Now that I’ve convinced everyone to stop going to library conferences, I’d like to make the argument that we also need to start publishing in non-library journals. Luckily, someone has already made the point for me, in a 2007 journal article that I just came across in the Journal of Academic Librarianship by Christy Stevens.
Library journals are full of articles about the importance of information literacy instruction. Blogs, library magazines and twitter posts all discuss the best ways to collaborate with faculty to teach students these skills. On rare occasions, disciplinary faculty publish articles about collaborations with librarians.
But faculty aren’t reading library journals. And they aren’t reading library blogs either. And some faculty seem unaware of the services that libraries are currently offering (the excellent ProfHacker blog often illustrates this.) And according to Stevens, librarians could do a better job of publishing in disciplinary education journals. She highlights calls from various librarian authors over the past 20 years to reach out to faculty through the disciplinary literature.
Stevens examined “discipline specific pedagogical journals” – the teaching journals for college professors to look for articles about information literacy, or even just libraries. She looked at a few of my favorites, including the Journal of Geoscience Education, the Journal of College Science Teaching, and the Journal of Chemical Education. For each of these journals, she identified articles that mention library research and articles that focused on information literacy. Some of these articles mentioned libraries in passing, some mentioned particular library-related assignments, others discuss information literacy in more detail. (Incidentally, I would love to see the list of publications she ended up with).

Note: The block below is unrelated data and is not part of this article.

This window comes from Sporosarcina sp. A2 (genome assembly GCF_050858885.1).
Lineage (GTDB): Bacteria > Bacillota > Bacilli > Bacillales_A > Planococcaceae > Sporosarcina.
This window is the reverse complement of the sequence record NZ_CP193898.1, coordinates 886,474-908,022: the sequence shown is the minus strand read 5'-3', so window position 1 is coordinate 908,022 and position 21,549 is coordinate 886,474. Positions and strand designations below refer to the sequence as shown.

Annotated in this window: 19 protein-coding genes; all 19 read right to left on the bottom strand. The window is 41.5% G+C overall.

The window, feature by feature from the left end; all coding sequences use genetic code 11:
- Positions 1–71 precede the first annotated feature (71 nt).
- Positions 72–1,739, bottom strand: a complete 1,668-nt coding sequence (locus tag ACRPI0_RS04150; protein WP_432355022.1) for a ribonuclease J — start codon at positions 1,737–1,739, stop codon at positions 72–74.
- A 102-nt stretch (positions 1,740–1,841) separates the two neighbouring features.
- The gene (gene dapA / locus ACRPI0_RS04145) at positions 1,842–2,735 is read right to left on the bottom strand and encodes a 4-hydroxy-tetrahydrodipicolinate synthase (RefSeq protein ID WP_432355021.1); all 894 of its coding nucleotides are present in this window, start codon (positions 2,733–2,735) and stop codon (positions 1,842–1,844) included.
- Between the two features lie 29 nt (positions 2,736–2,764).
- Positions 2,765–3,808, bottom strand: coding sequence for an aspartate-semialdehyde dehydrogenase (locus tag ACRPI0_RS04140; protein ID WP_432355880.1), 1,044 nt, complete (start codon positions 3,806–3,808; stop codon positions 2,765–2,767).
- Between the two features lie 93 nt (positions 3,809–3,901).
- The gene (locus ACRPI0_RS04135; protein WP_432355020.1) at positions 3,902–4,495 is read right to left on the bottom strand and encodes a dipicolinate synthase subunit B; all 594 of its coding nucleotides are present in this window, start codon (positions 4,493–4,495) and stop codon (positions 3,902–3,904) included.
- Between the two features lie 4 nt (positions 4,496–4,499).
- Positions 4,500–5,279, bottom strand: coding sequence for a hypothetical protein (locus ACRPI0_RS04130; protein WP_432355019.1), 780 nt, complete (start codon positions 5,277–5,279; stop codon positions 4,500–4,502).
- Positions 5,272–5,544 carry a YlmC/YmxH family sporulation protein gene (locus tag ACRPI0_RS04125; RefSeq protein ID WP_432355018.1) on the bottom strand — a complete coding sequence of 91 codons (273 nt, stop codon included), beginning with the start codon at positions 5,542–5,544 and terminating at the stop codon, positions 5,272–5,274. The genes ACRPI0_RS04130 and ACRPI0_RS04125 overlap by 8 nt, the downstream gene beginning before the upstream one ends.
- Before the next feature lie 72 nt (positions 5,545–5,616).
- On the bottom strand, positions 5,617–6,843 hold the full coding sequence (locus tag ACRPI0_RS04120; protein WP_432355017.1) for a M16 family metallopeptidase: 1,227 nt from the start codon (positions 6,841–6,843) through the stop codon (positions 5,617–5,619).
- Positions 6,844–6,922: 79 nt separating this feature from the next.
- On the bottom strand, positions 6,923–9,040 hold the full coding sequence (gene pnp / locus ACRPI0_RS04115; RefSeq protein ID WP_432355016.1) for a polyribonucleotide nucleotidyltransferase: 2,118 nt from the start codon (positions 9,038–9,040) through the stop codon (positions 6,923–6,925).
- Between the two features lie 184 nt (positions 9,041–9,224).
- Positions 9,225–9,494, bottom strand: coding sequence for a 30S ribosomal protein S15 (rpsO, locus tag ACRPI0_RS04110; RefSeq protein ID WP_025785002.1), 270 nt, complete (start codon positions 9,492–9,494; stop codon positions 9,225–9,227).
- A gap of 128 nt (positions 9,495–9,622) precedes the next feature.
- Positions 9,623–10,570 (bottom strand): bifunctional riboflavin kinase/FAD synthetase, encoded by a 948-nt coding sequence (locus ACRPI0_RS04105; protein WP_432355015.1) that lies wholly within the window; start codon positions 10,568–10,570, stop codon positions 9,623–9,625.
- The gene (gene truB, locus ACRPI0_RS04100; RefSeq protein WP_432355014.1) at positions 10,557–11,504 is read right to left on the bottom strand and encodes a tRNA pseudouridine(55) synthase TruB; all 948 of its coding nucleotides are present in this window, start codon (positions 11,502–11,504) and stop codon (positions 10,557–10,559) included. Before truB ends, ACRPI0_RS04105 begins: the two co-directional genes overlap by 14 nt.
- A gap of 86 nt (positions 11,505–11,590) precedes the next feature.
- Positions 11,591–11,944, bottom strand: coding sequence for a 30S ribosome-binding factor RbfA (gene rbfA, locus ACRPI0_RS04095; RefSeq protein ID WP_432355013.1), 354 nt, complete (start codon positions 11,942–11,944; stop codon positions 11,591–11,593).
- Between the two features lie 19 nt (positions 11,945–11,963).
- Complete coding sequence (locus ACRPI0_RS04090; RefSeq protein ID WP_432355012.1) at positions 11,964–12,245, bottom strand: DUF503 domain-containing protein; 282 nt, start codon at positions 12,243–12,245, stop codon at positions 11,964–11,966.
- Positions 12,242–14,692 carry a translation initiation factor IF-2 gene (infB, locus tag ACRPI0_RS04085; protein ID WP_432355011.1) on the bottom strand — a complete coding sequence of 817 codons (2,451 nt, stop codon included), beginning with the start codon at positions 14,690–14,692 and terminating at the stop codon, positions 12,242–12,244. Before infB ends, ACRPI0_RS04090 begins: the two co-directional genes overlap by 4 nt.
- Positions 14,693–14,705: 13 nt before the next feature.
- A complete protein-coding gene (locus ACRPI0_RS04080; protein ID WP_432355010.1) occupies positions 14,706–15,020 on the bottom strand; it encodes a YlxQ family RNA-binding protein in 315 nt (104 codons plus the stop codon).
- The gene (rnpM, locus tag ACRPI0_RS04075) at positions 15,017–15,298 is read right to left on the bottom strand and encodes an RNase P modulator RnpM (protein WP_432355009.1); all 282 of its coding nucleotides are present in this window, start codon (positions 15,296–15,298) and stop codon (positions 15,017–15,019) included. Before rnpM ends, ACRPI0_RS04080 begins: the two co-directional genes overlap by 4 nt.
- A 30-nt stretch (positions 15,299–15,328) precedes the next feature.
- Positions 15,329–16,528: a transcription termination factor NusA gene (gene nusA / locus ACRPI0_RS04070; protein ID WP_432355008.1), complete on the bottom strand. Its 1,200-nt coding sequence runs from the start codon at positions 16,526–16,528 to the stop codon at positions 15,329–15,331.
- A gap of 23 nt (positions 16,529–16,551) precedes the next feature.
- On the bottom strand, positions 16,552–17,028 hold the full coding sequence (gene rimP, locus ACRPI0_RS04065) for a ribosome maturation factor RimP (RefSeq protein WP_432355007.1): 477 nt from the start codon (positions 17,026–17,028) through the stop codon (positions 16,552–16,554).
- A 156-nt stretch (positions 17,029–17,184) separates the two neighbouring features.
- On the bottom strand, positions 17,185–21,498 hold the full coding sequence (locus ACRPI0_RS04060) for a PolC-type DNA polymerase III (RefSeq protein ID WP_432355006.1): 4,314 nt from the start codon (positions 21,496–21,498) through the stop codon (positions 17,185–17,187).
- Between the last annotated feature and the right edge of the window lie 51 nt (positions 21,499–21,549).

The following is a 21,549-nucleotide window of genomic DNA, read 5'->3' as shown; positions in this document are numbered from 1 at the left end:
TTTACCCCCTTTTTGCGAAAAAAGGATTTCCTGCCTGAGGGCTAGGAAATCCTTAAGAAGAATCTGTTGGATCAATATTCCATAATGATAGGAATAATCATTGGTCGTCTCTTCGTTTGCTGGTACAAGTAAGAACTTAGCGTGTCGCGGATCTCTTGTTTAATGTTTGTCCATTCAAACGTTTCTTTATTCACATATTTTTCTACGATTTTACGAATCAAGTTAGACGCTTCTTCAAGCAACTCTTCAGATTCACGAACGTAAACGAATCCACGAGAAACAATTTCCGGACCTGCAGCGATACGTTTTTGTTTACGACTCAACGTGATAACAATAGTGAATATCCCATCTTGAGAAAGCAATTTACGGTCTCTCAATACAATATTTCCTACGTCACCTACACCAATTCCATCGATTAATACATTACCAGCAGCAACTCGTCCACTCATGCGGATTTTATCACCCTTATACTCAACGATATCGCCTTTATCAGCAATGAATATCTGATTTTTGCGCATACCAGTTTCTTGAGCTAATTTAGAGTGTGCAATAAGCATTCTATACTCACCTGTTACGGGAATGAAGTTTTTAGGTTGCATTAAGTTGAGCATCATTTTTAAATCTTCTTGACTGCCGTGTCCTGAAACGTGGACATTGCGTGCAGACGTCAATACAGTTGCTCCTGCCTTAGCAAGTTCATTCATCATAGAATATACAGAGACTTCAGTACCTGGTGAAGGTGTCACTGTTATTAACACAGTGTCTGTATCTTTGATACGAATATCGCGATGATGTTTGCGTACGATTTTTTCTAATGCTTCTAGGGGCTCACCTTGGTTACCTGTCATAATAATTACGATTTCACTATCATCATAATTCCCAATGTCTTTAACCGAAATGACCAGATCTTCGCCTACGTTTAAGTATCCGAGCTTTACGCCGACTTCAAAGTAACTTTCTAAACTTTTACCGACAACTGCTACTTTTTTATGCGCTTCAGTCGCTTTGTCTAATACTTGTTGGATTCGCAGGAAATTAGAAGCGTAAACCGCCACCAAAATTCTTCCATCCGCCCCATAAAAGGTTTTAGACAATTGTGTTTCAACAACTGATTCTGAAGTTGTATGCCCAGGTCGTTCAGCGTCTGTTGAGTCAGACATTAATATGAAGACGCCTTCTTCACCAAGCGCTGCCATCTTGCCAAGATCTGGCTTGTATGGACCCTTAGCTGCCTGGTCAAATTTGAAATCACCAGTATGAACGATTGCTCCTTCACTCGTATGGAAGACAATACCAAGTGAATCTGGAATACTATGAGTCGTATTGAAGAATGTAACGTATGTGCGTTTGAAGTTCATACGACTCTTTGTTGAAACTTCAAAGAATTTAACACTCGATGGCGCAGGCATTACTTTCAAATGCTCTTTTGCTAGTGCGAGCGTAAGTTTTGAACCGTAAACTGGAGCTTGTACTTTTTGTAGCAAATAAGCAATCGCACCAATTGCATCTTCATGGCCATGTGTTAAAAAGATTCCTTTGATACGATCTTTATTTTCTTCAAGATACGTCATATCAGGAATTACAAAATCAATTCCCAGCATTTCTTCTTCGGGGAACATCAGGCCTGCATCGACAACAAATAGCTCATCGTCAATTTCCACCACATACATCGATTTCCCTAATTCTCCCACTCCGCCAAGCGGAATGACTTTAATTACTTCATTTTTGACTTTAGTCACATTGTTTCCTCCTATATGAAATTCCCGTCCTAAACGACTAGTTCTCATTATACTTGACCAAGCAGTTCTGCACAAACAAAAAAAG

Overall, a relatively small number of articles were found focusing on information literacy or library-related assignments. She concludes that while there is not a lot of evidence of faculty/librarian collaboration on information literacy issues in these journals, things have improved since similar studies were done 10 or 20 years ago.
Faculty are much more likely to read pedagogical publications in their own disciplines, and librarians need to reach out to faculty in order to facilitate effective information literacy instruction.
So, instruction librarians need to stop publishing great articles about faculty-librarian collaborations in library journals and start publishing these articles in disciplinary journals.
Sounds simple, right? Let’s do it.
Stevens, C. (2007). Beyond Preaching to the Choir: Information Literacy, Faculty Outreach, and Disciplinary Journals The Journal of Academic Librarianship, 33 (2), 254-267 DOI: 10.1016/j.acalib.2006.08.009